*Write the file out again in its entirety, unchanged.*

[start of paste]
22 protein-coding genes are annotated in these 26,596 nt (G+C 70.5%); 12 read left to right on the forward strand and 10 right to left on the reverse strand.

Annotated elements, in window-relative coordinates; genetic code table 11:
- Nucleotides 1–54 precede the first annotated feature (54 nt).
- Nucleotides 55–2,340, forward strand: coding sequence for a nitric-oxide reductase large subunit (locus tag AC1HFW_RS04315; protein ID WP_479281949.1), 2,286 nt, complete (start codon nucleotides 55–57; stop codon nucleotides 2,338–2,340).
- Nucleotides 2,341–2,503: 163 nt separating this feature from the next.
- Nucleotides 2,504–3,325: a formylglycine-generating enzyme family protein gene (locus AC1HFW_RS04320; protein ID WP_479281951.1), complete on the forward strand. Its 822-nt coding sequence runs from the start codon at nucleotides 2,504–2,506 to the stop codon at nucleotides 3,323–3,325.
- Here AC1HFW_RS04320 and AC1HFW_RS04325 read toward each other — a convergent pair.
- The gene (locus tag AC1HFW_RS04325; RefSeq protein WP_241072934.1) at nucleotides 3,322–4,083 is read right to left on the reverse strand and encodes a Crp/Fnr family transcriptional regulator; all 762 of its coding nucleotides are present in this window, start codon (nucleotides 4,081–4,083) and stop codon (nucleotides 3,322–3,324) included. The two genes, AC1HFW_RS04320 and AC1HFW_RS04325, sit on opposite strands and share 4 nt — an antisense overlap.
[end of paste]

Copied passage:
22 protein-coding genes are annotated in these 26,596 nt (G+C 70.5%); 12 read left to right on the forward strand and 10 right to left on the reverse strand.

Annotated elements, in window-relative coordinates; genetic code table 11:
- Nucleotides 1–54 precede the first annotated feature (54 nt).
- Nucleotides 55–2,340, forward strand: coding sequence for a nitric-oxide reductase large subunit (locus tag AC1HFW_RS04315; protein ID WP_479281949.1), 2,286 nt, complete (start codon nucleotides 55–57; stop codon nucleotides 2,338–2,340).
- Nucleotides 2,341–2,503: 163 nt separating this feature from the next.
- Nucleotides 2,504–3,325: a formylglycine-generating enzyme family protein gene (locus AC1HFW_RS04320; protein ID WP_479281951.1), complete on the forward strand. Its 822-nt coding sequence runs from the start codon at nucleotides 2,504–2,506 to the stop codon at nucleotides 3,323–3,325.
- Here AC1HFW_RS04320 and AC1HFW_RS04325 read toward each other — a convergent pair.
- The gene (locus tag AC1HFW_RS04325; RefSeq protein WP_241072934.1) at nucleotides 3,322–4,083 is read right to left on the reverse strand and encodes a Crp/Fnr family transcriptional regulator; all 762 of its coding nucleotides are present in this window, start codon (nucleotides 4,081–4,083) and stop codon (nucleotides 3,322–3,324) included. The two genes, AC1HFW_RS04320 and AC1HFW_RS04325, sit on opposite strands and share 4 nt — an antisense overlap.